Secretary of State Scott Gessler is the subject of this week's cover story in part because he's facing criminal and ethics investigations for his alleged misuse of funds. On Monday, the state's Independent Ethics Commission voted unanimously to continue its investigation despite his requests for dismissal. But that's not his only request with the commission. Gessler's staff also presented a proposal for the creation of a "legal defense fund" that would help him pay his attorneys.
At question is Gessler's use of state money to go to Florida this summer, where he attended a Republican National Lawyers Association event and then the Republican National Convention. Gessler, a Republican, has argued that the first event was part of his official business and that public dollars were not used for the RNC in Tampa, which he attended in support of Mitt Romney.
But after advocacy group Colorado Ethics Watch -- which has closely scrutinized the secretary of state -- made its accusation, both the Independent Ethics Commission and the Denver District Attorney decided to launch formal investigations into Gessler, the state's chief election officer. Those processes began around election day in November and are moving forward this month.
At the IEC meeting on Monday, in which Gessler's requests for dismissal were denied on several grounds, his staff also discussed his proposal for a so-called legal defense fund. Officially, Gessler's office is asking the IEC for an "advisory opinion" on whether he is allowed to set up a fund that could collect donations to help him pay his legal fees. The full document from his staff is on view below.
As the request notes, Colorado's Amendment 41 prohibits gifts to public officials -- but would donations to a legal defense fund violate the gift ban?
Gessler argues no. For one thing, there would be no personal financial gain for a legal fund. In addition, donations in this area would "raise no appearance of impropriety," his team believes.
The request for an IEC opinion on the matter, signed by Gessler deputy Suzanne Staiert, who presented it at the Monday meeting, says public officials are often sued and incur significant legal expenses for which they are personally liable. Being able to create this kind of fund would thus set an important and needed precedent for elected officials, the document argues. Staiert writes: "[D]isallowing the establishment of, and donations to, a legal defense fund discourages bright and driven people from seeking or accepting public office."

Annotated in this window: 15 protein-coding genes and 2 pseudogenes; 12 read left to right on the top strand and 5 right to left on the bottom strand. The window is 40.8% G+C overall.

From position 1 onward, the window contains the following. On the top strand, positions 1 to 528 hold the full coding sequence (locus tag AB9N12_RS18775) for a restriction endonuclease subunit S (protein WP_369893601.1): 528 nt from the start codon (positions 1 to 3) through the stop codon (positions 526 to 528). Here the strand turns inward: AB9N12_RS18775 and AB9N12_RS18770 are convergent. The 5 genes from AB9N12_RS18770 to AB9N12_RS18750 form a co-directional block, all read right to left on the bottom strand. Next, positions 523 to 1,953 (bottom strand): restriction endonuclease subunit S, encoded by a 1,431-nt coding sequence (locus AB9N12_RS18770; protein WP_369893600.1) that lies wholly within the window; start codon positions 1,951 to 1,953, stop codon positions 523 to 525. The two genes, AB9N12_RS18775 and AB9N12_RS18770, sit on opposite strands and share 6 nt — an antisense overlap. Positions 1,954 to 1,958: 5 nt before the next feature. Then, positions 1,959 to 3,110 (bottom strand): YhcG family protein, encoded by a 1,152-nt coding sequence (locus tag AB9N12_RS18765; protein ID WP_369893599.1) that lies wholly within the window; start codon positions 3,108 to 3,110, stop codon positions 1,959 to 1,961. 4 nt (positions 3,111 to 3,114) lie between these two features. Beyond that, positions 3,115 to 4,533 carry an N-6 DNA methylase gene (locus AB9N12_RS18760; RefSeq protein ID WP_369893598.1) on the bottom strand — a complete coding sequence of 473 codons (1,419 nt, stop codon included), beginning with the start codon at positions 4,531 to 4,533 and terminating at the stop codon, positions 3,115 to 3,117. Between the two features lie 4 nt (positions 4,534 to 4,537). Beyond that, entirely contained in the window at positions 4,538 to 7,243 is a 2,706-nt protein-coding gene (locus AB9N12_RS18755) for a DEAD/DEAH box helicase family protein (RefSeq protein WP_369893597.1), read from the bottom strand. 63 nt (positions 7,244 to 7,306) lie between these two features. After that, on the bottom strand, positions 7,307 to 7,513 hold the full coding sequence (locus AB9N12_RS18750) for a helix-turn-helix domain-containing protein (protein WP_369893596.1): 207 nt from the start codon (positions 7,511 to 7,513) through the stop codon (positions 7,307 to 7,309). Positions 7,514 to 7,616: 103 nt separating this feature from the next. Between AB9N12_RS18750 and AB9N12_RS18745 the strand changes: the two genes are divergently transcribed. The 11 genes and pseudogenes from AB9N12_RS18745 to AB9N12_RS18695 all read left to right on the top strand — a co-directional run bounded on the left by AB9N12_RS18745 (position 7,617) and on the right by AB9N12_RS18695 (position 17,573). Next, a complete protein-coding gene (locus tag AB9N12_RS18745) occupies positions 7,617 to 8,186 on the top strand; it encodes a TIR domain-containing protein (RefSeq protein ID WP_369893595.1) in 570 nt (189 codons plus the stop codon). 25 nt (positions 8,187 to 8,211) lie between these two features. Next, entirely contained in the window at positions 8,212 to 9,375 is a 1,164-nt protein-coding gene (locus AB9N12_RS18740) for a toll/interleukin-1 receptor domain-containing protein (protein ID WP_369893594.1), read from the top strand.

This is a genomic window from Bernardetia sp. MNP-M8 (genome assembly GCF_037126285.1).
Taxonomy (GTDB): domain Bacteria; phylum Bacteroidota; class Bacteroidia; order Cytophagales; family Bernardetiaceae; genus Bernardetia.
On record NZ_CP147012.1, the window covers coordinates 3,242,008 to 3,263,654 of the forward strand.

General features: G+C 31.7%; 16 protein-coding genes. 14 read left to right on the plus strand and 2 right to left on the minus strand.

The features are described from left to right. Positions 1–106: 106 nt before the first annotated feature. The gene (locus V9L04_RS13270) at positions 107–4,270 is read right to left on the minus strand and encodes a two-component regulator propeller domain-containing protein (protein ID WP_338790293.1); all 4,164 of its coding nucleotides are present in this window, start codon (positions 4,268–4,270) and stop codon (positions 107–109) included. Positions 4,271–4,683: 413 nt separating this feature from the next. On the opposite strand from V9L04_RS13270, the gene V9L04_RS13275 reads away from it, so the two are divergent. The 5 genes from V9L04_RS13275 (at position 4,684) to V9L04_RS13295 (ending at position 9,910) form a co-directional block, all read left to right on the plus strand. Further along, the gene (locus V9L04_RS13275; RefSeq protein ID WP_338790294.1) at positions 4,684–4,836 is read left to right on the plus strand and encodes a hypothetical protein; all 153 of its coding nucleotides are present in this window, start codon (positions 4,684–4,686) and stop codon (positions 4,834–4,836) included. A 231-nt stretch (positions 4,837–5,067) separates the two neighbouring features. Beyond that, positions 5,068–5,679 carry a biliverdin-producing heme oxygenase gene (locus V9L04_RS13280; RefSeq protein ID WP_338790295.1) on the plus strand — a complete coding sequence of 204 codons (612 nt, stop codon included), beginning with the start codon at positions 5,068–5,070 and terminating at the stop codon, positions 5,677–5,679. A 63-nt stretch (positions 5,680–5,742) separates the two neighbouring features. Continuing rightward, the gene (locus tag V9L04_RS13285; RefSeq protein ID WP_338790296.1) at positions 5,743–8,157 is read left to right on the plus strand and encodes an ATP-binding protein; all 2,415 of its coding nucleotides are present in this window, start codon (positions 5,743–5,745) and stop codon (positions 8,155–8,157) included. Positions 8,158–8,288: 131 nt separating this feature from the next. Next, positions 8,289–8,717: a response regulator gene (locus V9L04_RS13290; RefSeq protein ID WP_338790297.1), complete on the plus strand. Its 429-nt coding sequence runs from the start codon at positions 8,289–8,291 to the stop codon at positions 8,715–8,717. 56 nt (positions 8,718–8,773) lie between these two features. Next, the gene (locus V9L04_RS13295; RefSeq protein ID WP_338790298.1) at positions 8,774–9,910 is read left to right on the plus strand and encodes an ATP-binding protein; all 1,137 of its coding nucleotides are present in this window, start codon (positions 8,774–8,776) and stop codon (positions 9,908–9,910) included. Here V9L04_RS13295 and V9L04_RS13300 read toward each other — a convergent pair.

Rich Coolidge, a spokesman for Gessler, says there is no precedent for this kind of fund. "That's why we went to the Independent Ethics Commission to seek their guidance."
Continue for more details on the IEC request from the secretary of state's office. Gessler has been able to use his office's legal budget to pay attorney fees to respond to the ethics inquiry at the IEC. But for the DA's criminal investigation, he is responsible for his lawyers' checks.
"The Secretary has to pay for it out of his pocket," says Coolidge. "In order to offset that...[this is] an opportunity for him to set up a blind account.... People can donate to it, but the secretary won't know who is giving money to it."
The request outlines a similar model at the federal level, in which the office holder appoints a trustee to manage the account and there are specific parameters on how contributions can be made.
Typically, the Colorado Attorney General's Office would represent Gessler in legal matters. But due to possible conflict of interest in the ethics inquiry, that office is not involved (although Gessler was allowed to use his office's budget to hire outside counsel).
Jane Feldman, executive director of the IEC, believes that two commissioners are in favor of allowing such a fund; one is opposed and one is undecided. (Feldman, as executive director, does investigations and makes reports but does not actually vote.)
She says the IEC will have a telephone meeting on the matter on January 17 and may issue an opinion immediately or shortly thereafter.
"The commission has the authority to give advice," she explains.
If the IEC wrote an opinion back deeming the fund appropriate, the resulting document would function as protection against litigation or further complaints against Gessler for his office's spending habits.
"They are really trying to create a new animal," says Peg Perl, staff counsel for Colorado Ethics Watch, who attended the IEC meeting on Monday and listened to the Secretary of State proposal. The question, she says, is "What could be possible under our Constitution?"
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